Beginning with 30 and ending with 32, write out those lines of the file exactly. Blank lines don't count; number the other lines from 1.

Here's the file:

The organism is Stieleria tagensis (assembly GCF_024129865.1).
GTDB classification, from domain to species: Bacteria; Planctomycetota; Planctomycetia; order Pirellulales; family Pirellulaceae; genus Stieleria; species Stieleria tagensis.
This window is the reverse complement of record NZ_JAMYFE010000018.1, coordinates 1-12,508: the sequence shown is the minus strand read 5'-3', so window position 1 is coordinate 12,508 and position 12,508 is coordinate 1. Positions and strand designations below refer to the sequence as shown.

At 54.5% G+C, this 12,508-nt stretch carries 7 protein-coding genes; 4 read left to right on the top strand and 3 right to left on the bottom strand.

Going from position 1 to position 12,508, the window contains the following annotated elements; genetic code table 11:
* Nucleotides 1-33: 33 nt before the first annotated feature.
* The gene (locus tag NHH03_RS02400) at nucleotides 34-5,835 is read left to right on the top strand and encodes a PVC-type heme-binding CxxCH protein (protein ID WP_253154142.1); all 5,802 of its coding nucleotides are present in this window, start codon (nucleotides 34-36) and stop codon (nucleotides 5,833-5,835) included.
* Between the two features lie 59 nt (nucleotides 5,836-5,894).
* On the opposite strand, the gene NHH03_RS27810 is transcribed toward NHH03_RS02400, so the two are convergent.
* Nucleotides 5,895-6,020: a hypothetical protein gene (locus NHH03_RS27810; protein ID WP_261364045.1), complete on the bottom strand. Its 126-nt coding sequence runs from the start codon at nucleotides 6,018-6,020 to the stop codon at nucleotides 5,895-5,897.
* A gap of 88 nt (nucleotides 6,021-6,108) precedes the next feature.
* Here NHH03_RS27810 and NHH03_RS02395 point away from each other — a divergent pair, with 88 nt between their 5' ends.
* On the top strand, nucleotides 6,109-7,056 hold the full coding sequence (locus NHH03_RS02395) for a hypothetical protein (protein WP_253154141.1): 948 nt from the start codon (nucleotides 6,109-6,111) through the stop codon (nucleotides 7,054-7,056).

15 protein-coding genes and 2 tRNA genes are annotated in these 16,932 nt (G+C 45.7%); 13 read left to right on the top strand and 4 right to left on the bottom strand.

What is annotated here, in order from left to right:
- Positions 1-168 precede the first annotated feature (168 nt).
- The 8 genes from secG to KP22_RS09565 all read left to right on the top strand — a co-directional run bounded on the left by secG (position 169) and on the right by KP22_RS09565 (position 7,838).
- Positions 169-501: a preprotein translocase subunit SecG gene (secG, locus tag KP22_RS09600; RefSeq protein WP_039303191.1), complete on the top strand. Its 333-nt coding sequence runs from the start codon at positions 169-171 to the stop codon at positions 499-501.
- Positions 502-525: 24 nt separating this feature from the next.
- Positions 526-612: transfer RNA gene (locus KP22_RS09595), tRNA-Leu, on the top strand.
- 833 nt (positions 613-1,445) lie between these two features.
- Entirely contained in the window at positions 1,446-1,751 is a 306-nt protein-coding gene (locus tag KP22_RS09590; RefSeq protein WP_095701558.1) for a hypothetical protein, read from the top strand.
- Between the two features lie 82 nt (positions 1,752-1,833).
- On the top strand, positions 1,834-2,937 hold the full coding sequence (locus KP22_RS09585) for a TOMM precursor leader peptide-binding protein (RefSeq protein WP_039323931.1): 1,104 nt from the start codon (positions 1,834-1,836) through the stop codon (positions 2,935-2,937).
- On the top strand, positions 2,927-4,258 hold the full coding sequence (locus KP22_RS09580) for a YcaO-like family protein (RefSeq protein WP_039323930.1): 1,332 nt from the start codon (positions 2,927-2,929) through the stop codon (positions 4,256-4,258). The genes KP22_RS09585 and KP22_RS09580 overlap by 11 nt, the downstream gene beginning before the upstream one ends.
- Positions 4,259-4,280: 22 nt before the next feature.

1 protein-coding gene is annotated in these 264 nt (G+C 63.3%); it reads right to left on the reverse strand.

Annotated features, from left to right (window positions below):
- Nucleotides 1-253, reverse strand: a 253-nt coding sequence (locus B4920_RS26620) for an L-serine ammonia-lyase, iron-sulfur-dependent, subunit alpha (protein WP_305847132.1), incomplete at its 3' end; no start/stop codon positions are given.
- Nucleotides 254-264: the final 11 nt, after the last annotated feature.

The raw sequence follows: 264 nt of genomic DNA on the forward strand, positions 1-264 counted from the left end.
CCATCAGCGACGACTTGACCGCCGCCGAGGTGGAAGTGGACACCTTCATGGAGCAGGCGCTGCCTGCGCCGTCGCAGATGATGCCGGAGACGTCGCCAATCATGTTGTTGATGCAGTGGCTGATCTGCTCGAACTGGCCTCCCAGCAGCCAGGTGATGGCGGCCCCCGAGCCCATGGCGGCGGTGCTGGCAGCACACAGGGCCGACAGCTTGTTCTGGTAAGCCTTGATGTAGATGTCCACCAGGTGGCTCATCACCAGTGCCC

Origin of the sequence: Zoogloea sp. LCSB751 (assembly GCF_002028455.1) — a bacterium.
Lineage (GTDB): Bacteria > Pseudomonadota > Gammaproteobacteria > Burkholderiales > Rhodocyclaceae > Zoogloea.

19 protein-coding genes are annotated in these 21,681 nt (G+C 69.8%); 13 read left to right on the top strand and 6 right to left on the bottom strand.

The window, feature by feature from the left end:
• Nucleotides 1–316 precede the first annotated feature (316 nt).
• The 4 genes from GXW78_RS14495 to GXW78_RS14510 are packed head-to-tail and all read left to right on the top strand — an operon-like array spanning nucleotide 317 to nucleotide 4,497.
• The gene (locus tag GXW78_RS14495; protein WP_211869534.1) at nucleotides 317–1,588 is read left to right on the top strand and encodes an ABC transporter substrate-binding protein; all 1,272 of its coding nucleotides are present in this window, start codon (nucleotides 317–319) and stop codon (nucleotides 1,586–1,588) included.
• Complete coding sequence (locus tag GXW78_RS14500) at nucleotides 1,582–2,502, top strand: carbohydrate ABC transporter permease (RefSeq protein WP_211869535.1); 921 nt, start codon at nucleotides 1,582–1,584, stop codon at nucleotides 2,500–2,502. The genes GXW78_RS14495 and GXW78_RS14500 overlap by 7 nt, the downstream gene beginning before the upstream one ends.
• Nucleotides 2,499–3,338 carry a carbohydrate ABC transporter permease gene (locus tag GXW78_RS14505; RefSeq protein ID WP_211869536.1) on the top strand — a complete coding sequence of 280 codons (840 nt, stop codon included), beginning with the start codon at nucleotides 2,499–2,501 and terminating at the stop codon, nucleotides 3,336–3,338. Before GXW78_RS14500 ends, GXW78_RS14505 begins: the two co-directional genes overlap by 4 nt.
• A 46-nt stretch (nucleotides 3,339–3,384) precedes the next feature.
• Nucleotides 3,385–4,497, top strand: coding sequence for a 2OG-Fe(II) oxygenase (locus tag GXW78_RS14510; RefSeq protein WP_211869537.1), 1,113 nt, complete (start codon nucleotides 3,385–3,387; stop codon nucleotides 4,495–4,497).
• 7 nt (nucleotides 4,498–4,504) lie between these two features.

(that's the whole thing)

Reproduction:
- Nucleotides 254-264: the final 11 nt, after the last annotated feature.

The raw sequence follows: 264 nt of genomic DNA on the forward strand, positions 1-264 counted from the left end.
CCATCAGCGACGACTTGACCGCCGCCGAGGTGGAAGTGGACACCTTCATGGAGCAGGCGCTGCCTGCGCCGTCGCAGATGATGCCGGAGACGTCGCCAATCATGTTGTTGATGCAGTGGCTGATCTGCTCGAACTGGCCTCCCAGCAGCCAGGTGATGGCGGCCCCCGAGCCCATGGCGGCGGTGCTGGCAGCACACAGGGCCGACAGCTTGTTCTGGTAAGCCTTGATGTAGATGTCCACCAGGTGGCTCATCACCAGTGCCC